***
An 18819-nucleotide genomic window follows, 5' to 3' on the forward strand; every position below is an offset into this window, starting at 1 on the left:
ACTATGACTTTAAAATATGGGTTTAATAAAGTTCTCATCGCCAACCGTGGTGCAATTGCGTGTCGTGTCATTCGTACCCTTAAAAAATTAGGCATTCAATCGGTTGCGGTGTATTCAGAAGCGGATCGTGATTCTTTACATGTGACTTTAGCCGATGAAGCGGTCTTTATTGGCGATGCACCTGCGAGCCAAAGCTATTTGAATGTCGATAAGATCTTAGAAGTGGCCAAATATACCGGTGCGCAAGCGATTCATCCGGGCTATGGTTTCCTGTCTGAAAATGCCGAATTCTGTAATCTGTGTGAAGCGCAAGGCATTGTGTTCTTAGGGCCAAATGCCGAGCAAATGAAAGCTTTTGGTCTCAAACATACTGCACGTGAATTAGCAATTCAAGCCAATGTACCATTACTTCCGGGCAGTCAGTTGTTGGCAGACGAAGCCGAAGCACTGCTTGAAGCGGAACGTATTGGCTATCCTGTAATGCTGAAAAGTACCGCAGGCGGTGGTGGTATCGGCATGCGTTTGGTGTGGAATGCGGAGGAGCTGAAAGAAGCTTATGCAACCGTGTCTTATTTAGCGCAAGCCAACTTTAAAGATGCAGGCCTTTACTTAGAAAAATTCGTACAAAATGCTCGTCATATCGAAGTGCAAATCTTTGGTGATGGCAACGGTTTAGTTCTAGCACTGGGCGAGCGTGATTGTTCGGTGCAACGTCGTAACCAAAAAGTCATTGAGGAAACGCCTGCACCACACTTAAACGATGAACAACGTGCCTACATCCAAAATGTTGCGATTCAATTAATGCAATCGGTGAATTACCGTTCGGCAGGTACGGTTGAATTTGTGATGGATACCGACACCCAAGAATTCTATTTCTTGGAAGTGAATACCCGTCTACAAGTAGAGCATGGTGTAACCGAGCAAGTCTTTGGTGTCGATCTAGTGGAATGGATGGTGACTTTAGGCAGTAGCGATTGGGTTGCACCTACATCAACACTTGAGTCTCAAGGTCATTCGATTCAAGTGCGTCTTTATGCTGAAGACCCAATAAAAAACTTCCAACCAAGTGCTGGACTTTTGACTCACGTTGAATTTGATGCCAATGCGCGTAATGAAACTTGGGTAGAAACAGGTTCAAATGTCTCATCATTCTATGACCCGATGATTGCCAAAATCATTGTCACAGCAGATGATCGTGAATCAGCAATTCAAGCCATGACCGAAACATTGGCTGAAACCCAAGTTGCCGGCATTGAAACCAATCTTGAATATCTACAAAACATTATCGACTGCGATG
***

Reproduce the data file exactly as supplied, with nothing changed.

An 18819-nucleotide genomic window follows, 5' to 3' on the forward strand; every position below is an offset into this window, starting at 1 on the left:
ACTATGACTTTAAAATATGGGTTTAATAAAGTTCTCATCGCCAACCGTGGTGCAATTGCGTGTCGTGTCATTCGTACCCTTAAAAAATTAGGCATTCAATCGGTTGCGGTGTATTCAGAAGCGGATCGTGATTCTTTACATGTGACTTTAGCCGATGAAGCGGTCTTTATTGGCGATGCACCTGCGAGCCAAAGCTATTTGAATGTCGATAAGATCTTAGAAGTGGCCAAATATACCGGTGCGCAAGCGATTCATCCGGGCTATGGTTTCCTGTCTGAAAATGCCGAATTCTGTAATCTGTGTGAAGCGCAAGGCATTGTGTTCTTAGGGCCAAATGCCGAGCAAATGAAAGCTTTTGGTCTCAAACATACTGCACGTGAATTAGCAATTCAAGCCAATGTACCATTACTTCCGGGCAGTCAGTTGTTGGCAGACGAAGCCGAAGCACTGCTTGAAGCGGAACGTATTGGCTATCCTGTAATGCTGAAAAGTACCGCAGGCGGTGGTGGTATCGGCATGCGTTTGGTGTGGAATGCGGAGGAGCTGAAAGAAGCTTATGCAACCGTGTCTTATTTAGCGCAAGCCAACTTTAAAGATGCAGGCCTTTACTTAGAAAAATTCGTACAAAATGCTCGTCATATCGAAGTGCAAATCTTTGGTGATGGCAACGGTTTAGTTCTAGCACTGGGCGAGCGTGATTGTTCGGTGCAACGTCGTAACCAAAAAGTCATTGAGGAAACGCCTGCACCACACTTAAACGATGAACAACGTGCCTACATCCAAAATGTTGCGATTCAATTAATGCAATCGGTGAATTACCGTTCGGCAGGTACGGTTGAATTTGTGATGGATACCGACACCCAAGAATTCTATTTCTTGGAAGTGAATACCCGTCTACAAGTAGAGCATGGTGTAACCGAGCAAGTCTTTGGTGTCGATCTAGTGGAATGGATGGTGACTTTAGGCAGTAGCGATTGGGTTGCACCTACATCAACACTTGAGTCTCAAGGTCATTCGATTCAAGTGCGTCTTTATGCTGAAGACCCAATAAAAAACTTCCAACCAAGTGCTGGACTTTTGACTCACGTTGAATTTGATGCCAATGCGCGTAATGAAACTTGGGTAGAAACAGGTTCAAATGTCTCATCATTCTATGACCCGATGATTGCCAAAATCATTGTCACAGCAGATGATCGTGAATCAGCAATTCAAGCCATGACCGAAACATTGGCTGAAACCCAAGTTGCCGGCATTGAAACCAATCTTGAATATCTACAAAACATTATCGACTGCGATG